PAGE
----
“We are in close contact with the Iraqi security forces who are committed to preserving Iraq’s sovereignty and independence, and we have offered to help investigate this attack,” he added.
Meanwhile, a security source confirmed to Agence France-Presse that there is a “security spread inside the fortified Green Zone” where Al-Kazemi’s residence is and “outside”, while another security source stated that “there are no attempts to storm the Green Zone” and that “the situation is under control.”
The Security Media Cell said in a statement that “the security forces are taking the necessary measures in connection with this failed attempt” to assassinate the prime minister.
Al-Kazemi took power after the resignation of the government of his predecessor, Adel Abdul-Mahdi, in the wake of popular protests that erupted in October 2019 and were subjected to a bloody repression that killed more than 600 people and injured more than 30,000.
This was followed by a campaign of assassinations, assassination attempts and kidnapping of dozens of activists, which demonstrators accused pro-Iranian factions of being responsible for.
Al-Kazemi was quick to reassure the Iraqis of his safety and call for calm after the attack that followed clashes that erupted on Friday between demonstrators supporting pro-Iranian factions who were protesting against the election results and the security forces that repelled their attempt to storm the Green Zone, where they are camping in front of two of its four gates for more than two weeks.
Al-Kazemi said in a tweet on Twitter, “I am fine, thank God among my people, and I call for calm and restraint from everyone, for the sake of Iraq.”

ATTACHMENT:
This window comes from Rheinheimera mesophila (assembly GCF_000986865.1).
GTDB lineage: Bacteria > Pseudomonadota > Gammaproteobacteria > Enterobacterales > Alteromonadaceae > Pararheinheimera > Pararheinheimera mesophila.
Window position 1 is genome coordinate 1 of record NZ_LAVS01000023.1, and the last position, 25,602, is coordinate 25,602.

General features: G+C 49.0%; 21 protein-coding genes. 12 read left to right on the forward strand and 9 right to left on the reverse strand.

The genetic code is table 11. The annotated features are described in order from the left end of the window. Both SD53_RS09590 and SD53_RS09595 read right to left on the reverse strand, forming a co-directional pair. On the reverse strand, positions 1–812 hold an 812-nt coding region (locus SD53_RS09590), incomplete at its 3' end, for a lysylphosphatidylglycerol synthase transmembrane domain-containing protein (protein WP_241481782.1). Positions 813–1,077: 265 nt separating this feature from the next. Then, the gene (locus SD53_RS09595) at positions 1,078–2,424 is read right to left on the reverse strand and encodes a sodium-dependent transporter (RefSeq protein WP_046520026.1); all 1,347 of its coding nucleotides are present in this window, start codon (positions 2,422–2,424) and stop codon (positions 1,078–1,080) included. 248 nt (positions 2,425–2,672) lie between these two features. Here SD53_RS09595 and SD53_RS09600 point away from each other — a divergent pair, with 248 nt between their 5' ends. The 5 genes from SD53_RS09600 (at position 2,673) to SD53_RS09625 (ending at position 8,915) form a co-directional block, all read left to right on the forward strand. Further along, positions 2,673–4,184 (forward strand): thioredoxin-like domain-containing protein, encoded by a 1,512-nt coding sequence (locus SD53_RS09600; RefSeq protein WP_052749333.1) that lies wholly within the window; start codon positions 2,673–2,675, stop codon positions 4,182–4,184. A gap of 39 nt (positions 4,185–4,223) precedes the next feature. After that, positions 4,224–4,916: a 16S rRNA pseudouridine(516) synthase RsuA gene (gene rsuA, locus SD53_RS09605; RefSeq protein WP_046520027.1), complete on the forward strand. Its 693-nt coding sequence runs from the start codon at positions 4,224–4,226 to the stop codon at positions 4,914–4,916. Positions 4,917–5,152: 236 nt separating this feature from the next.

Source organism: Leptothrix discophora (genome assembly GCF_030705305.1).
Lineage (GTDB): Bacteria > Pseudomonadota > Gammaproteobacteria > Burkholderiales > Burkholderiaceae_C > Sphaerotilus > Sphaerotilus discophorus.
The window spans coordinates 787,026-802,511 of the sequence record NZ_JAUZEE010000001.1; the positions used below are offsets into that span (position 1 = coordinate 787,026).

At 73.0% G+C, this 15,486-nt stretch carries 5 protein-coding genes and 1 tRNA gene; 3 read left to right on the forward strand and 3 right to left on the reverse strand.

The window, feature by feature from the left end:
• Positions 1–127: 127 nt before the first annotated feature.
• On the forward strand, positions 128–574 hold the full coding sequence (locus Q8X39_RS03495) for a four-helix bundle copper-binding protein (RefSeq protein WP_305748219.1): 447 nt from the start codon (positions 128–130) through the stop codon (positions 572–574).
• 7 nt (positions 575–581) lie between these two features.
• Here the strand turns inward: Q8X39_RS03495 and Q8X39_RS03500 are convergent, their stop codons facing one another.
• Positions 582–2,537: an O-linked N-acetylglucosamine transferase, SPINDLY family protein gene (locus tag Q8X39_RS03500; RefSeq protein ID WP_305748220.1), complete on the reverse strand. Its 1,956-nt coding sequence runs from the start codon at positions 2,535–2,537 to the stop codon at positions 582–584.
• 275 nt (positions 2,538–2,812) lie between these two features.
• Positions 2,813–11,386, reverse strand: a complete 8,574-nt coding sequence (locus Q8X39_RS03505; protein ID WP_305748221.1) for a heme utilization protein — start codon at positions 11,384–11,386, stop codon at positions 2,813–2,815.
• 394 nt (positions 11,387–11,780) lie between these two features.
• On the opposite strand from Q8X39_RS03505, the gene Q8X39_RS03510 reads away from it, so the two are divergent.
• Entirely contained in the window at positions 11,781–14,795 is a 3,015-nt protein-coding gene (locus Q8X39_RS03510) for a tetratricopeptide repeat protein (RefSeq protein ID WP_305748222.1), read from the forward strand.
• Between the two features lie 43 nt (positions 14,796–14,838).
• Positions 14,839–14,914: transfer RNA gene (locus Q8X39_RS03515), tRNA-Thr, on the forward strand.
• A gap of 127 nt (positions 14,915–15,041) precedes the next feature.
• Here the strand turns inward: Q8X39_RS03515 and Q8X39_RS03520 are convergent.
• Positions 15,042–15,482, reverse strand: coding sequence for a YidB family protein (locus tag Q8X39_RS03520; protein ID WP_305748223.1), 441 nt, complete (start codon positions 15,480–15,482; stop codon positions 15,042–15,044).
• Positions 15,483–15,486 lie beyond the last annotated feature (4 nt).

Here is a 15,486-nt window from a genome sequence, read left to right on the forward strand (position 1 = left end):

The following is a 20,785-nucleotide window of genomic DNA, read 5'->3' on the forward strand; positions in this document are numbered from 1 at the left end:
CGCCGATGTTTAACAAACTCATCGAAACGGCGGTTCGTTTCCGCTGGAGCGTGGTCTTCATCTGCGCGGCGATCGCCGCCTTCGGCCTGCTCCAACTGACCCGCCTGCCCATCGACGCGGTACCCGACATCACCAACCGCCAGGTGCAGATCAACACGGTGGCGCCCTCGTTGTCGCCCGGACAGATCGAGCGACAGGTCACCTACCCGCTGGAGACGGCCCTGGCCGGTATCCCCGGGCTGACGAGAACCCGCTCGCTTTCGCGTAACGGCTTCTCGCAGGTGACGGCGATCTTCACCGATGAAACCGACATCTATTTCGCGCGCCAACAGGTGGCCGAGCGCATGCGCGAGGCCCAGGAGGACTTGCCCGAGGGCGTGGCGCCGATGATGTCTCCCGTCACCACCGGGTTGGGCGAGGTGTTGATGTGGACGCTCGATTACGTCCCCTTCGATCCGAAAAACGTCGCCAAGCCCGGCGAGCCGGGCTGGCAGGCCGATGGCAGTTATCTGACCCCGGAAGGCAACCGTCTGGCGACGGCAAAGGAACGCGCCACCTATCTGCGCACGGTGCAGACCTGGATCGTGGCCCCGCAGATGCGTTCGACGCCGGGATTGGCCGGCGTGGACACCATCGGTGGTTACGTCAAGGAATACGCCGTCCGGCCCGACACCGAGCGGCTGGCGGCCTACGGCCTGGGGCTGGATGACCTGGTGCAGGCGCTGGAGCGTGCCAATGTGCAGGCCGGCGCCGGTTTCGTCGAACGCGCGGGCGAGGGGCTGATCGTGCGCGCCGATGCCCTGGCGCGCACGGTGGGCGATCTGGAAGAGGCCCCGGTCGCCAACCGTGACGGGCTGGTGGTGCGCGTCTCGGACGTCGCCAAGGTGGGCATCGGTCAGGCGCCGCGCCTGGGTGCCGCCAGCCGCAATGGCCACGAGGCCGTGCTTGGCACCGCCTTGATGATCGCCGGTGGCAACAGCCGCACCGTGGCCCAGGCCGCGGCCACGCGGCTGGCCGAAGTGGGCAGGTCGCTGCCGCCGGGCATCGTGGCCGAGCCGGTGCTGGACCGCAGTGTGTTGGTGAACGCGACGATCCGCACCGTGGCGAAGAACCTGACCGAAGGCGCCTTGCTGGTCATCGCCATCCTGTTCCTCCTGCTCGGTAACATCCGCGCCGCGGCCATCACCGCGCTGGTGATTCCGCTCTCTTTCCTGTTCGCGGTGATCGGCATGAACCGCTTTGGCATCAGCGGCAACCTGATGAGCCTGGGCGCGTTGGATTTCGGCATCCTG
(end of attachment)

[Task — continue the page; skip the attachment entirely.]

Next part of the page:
He added, “The missiles of treachery will not discourage the believers, and a hair will not be shaken in the steadfastness and determination of our heroic security forces to preserve people’s security, achieve justice and set the law in place.”
<p>Pro-Iranian factions accused the security forces of firing live bullets at the demonstrators.
Demonstrations renewed on Saturday in front of one of the gates of the Green Zone, in the wake of the clashes in which at least one person was killed, according to a security source, and 125 others were wounded, according to the Ministry of Health, while a source in Hezbollah Brigades, one of the pro-Iranian Popular Mobilization factions, said that at least two demonstrators were killed. .
The leader of Asa’ib Ahl al-Haq, one of the most influential pro-Iranian Popular Mobilization factions, had warned in a tweet on Friday, “against attempts by parties linked to intelligence agencies that plan to bomb the Green Zone and blame the resistance factions.”
In a country where Tehran and the United States are jostling for influence, the elections produced a fragmented parliament, which opens the doors to several scenarios.
Before the recent developments, analysts suggested a consensus between the most prominent Shiite forces and the arrival of a consensual candidate to the prime ministership, while it was customary in Iraq to take a long time to choose a prime minister and the formation of political blocs and alliances in the new parliament.